The body reinforcement, which is preferably implanted, and further dopings may also be introduced at a different point in time, for example at the start of the process.
 There then follows an implantation of the source zone, in which case this implantation can be masked by the first insulating film or a dedicated phototechnology. After the deposition of a dielectric made, for example, of silicon dioxide for the insulation of gate a source metallization layer, the contact holes are etched.
 A masked implantation of an n++-conducting body contact, which, if appropriate, is performed for each trench MOS transistor cell, is followed by the customary metal deposition using, for example, aluminum for the source zone and the body contact. The metallization layer applied through the use of the metal deposition is then patterned, whereupon a passivation may also follow.
 Another mode of the method according to the invention includes, subsequent to coating the walls and the bottom of the trench with the first insulating film, applying a silicon nitride layer on the first insulating film and patterning the silicon nitride layer.
 Yet another mode of the method according to the invention includes providing the silicon nitride layer with a layer thickness of substantially 20 nm.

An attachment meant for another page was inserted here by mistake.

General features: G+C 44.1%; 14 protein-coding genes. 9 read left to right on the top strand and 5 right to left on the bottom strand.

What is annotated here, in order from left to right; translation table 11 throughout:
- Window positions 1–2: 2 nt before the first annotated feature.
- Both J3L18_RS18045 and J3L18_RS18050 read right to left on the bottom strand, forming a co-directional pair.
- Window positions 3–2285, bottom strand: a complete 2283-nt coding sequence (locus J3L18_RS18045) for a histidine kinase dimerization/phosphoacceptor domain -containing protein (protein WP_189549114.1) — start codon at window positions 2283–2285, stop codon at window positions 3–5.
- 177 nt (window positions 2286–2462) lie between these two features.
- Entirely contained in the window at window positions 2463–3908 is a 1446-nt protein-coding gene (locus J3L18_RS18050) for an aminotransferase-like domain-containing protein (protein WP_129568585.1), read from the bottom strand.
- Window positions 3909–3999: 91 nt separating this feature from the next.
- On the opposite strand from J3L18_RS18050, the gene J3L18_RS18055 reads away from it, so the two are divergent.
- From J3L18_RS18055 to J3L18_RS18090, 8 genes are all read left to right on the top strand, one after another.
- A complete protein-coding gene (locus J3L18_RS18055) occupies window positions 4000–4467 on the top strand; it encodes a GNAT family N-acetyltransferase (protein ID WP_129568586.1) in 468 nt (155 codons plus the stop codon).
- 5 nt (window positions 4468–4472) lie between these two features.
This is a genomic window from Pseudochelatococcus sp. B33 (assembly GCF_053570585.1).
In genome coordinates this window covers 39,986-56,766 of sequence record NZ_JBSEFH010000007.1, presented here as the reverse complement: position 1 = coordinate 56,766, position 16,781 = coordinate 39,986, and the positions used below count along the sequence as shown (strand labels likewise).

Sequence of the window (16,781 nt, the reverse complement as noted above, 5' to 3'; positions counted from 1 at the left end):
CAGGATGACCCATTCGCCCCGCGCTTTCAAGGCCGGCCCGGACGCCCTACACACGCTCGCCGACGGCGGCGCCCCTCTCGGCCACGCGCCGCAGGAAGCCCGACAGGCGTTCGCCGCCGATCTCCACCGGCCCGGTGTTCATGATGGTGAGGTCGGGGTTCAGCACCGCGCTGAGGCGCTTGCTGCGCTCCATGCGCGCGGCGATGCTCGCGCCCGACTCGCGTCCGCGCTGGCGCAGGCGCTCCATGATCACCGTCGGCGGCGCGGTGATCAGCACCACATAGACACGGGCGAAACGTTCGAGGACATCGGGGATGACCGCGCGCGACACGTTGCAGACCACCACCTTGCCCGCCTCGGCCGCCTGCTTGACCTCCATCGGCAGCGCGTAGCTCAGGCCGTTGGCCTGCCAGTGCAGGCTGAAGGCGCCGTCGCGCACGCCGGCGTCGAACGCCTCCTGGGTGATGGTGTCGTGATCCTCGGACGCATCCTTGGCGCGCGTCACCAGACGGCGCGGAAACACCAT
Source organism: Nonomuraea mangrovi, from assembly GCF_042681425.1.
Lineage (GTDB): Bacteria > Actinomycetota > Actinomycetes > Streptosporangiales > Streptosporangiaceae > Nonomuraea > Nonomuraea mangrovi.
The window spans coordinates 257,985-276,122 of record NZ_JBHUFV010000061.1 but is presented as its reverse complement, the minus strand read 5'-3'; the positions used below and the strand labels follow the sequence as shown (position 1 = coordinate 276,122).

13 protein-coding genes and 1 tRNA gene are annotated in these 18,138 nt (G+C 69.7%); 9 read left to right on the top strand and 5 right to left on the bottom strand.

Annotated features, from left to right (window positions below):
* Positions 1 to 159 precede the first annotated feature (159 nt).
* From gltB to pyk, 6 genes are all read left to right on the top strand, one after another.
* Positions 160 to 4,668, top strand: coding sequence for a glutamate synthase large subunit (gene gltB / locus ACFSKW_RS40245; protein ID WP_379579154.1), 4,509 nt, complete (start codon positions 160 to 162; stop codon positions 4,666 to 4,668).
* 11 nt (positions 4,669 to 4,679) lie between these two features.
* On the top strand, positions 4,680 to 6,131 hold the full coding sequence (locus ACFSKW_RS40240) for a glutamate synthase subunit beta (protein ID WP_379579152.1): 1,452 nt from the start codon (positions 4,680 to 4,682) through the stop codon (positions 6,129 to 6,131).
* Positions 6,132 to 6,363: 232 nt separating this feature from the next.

Another mode of the method according to the invention includes the step of patterning t he auxiliary layer and the first insulating film by using a single photoresist layer and a mask and by exposing the single photoresist layer only down to a given depth.
 A further mode of the method according to the invention includes the step of covering inactive trenches by introducing a first photoresist layer into the inactive trenches and patterning the first insulating film by using a second photoresist layer applied outside the first photoresist layer.
 Another mode of the method according to the invention includes the step of applying the second photoresist layer subsequent to applying the first photoresist layer.
 To summarize, the invention has in particular the following advantages:
 good gate oxide quality through alleviation of edges and corners; nowhere in the transistor is gate material routed via gate oxide at critical edges;
 thick oxide of the first insulating film in the bottom of the trench in order to withstand high drain-gate voltages;
 stepped transition between first and second insulating films along a trench for high voltages at the edge; and
 field plate effect through the deep trench for reducing the Ron component of the body or drift zone.
 Other features which are considered as characteristic for the invention are set forth in the appended claims.